Monday, March 9, 2020

March 8th

I'd agreed to meet Chris and Randy for breakfast in Auburn at 09:30, forgetting that the clocks were going forwards overnight.  So, I got to the airport at what seemed like a really early time in the morning - well before Randy was there.  Having pre-flighted my plane, I built up a shelving unit I'd brought with me, and put the stuff that was previously stored on the ground away neatly.

I decided to do some circuits while waiting for Randy, but by the time I took off, his plane was outside and the circuit was busy, so I decided to just head out.  I ended up tracking South for a bit before turning East, as there were a lot of low clouds raining around, and I didn't want to get wet.  I spent a lot of time carefully explaining my position to a Cessna also on its way in to Auburn until they saw me, and I slotted in behind them in the pattern.  And ended up extending out quite a way because flight instructors like doing loooong patterns.  They ended up going around, so I landed and parked and went to wait for the others in the restaurant.

I watched Chris take off on Flightaware, and he and Randy both landed on the opposite runway to the one I'd landed on.  We were waiting for our breakfast when we saw a bunch of CHP fliers looking at Randy's gyroplane, so he went out to chat to them while his breakfast got cold.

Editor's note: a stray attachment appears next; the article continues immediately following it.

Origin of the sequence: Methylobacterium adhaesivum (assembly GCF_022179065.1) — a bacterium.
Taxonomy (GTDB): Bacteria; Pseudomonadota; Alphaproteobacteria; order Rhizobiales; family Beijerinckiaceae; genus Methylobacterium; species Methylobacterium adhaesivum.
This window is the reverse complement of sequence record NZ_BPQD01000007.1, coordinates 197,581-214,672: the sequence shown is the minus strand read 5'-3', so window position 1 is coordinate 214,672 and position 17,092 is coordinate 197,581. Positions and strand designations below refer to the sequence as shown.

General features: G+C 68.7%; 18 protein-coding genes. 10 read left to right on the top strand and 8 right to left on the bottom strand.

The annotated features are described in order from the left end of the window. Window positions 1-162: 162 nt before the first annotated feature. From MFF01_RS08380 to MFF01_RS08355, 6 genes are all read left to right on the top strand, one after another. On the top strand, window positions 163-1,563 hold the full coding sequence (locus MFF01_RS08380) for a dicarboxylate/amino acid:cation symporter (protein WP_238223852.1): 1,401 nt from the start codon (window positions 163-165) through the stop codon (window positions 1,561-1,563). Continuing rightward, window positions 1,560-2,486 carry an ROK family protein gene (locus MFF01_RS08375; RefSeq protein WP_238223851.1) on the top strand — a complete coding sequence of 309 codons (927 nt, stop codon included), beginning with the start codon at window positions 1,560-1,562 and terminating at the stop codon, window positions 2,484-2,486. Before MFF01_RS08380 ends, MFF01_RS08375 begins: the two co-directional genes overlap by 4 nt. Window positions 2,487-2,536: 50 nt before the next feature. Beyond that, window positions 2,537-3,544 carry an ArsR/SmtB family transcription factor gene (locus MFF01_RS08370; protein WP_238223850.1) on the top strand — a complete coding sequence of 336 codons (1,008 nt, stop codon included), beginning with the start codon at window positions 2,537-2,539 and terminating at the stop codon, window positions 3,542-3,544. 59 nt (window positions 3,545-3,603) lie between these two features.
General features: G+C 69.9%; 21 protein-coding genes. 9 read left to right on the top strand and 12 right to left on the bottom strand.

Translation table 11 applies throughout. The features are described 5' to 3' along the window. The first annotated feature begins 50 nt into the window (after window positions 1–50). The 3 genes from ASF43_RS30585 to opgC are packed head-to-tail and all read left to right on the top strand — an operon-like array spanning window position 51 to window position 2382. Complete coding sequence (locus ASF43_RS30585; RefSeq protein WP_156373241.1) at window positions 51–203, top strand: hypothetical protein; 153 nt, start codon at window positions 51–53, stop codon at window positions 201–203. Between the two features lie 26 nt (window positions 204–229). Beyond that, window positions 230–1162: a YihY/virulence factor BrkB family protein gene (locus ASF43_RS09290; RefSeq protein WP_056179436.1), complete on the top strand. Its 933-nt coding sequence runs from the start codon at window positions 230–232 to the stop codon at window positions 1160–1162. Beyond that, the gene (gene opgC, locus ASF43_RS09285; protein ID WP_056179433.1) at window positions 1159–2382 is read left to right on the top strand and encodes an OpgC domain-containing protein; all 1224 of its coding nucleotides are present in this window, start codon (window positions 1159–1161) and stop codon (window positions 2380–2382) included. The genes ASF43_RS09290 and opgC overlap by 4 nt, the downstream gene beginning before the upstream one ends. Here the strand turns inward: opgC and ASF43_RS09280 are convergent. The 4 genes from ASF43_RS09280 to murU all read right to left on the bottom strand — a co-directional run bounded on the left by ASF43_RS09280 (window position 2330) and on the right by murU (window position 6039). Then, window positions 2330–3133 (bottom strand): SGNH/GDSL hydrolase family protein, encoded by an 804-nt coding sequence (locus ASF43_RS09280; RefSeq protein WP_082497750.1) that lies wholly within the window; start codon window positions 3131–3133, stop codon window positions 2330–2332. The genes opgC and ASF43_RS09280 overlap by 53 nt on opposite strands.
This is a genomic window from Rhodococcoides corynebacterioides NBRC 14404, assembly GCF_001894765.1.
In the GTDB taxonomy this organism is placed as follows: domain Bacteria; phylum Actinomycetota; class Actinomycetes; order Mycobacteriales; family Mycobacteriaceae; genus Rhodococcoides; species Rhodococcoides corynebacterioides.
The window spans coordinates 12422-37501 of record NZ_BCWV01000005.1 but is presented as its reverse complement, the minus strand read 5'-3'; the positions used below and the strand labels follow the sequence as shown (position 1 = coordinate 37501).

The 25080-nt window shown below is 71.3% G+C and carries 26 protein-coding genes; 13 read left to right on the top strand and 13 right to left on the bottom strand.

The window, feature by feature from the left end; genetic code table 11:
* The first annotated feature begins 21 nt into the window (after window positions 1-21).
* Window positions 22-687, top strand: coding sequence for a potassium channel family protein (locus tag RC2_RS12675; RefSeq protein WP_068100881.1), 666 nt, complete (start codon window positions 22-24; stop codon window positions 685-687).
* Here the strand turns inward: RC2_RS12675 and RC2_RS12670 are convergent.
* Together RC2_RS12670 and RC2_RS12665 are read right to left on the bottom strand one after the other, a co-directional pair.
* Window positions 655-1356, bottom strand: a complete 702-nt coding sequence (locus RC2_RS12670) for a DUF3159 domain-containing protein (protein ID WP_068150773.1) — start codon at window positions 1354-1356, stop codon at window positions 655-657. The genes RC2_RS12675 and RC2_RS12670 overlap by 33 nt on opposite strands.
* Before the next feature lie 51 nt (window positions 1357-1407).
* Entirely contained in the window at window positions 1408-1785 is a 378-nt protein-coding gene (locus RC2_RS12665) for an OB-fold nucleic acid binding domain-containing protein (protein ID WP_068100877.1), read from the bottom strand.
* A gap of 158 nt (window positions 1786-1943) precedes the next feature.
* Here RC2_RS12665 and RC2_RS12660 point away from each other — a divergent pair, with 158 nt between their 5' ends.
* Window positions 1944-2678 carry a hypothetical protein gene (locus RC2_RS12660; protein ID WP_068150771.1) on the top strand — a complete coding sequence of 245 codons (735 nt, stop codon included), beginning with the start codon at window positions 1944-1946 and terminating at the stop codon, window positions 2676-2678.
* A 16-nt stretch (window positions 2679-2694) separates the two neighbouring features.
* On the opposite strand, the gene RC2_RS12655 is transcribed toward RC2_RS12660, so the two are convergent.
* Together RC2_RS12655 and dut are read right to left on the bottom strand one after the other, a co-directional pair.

After breakfast it was an interesting flight back to Lincoln - we all had to fly around clouds along the ridge between Auburn and Lincoln - I was originally thinking I'd head a ways North and fly down a canyon to avoid them, but then saw a break and headed through it.  I spent some time giving way to an RV-9A at Lincoln, then parked up.

Chris had bought some vortex generators for his RV-6A, so we taped a bunch of chopped up shoe laces to his right wing and went up to do some stalls.

I shot some video of the wing, and you can see the laces detach just as the wing stalls.  We stalled clean, with flaps and with power, then headed back and installed the vortex generators on the wings and a few on the tail (we were about 50 short of doing the whole tail).

We then went out and did a bunch more stalls - all at a lower speed than before, thanks to the better airflow over the wing.  The laces didn't detach several times, and the powered stall is now just a mush down at ~700'/min rather than a breakaway.  It's also supposed to be better in a crosswind, which is why Chris really wanted them, but we didn't test that.

Of course, this was all for a tennis tournament down in Palm Springs that he was supposed to be flying to.  That got cancelled today.

No comments:

Post a Comment